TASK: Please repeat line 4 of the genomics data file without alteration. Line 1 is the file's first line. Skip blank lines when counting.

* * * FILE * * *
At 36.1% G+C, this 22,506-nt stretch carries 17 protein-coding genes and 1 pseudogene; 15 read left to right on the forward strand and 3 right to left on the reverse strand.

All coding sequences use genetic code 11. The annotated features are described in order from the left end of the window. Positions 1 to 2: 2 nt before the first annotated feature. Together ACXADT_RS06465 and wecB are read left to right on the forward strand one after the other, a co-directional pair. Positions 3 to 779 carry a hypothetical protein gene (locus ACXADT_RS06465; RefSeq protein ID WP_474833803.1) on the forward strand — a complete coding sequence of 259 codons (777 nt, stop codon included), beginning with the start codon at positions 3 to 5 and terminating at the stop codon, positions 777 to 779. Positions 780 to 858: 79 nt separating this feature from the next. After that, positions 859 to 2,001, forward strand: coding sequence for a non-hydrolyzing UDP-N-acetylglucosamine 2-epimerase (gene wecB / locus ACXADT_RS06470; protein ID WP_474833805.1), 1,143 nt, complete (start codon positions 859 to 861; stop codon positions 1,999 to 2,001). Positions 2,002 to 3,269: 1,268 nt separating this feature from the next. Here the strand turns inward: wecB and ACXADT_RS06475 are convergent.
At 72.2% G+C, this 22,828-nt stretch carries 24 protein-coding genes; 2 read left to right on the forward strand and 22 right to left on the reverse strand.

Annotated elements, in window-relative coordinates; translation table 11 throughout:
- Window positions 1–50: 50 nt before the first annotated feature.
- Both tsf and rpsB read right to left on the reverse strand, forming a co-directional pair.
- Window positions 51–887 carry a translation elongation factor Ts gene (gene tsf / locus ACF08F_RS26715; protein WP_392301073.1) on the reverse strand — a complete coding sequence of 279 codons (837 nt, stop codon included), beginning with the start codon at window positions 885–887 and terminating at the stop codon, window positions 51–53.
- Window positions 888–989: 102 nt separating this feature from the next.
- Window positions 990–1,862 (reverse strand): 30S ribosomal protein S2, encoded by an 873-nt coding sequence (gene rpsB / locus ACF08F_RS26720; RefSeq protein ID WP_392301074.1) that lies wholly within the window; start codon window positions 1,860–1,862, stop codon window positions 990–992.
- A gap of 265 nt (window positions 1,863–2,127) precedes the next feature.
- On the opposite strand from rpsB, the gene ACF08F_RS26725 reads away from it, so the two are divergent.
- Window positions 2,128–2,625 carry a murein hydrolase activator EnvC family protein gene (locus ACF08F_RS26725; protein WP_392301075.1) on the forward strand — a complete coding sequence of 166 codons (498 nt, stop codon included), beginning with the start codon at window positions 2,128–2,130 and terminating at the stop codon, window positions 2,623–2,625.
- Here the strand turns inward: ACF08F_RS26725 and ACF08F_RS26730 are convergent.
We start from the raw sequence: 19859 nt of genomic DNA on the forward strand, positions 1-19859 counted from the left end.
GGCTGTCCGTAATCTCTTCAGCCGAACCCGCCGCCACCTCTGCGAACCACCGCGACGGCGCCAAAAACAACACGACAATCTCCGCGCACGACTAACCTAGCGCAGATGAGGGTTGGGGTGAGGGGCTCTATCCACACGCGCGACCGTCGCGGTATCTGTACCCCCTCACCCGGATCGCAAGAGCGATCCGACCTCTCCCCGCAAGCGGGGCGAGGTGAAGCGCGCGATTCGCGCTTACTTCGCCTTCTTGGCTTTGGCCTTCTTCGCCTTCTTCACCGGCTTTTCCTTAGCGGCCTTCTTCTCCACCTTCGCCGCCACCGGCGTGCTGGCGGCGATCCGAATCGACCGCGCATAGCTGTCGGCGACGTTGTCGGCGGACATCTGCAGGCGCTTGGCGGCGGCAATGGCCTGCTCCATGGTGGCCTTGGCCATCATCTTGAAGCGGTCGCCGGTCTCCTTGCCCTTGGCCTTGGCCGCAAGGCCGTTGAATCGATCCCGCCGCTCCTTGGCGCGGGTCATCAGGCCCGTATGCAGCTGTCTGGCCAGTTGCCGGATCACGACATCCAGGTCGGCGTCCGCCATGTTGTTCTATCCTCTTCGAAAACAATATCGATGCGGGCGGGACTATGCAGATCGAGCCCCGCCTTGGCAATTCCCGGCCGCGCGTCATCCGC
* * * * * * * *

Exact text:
Annotated elements, in window-relative coordinates; translation table 11 throughout: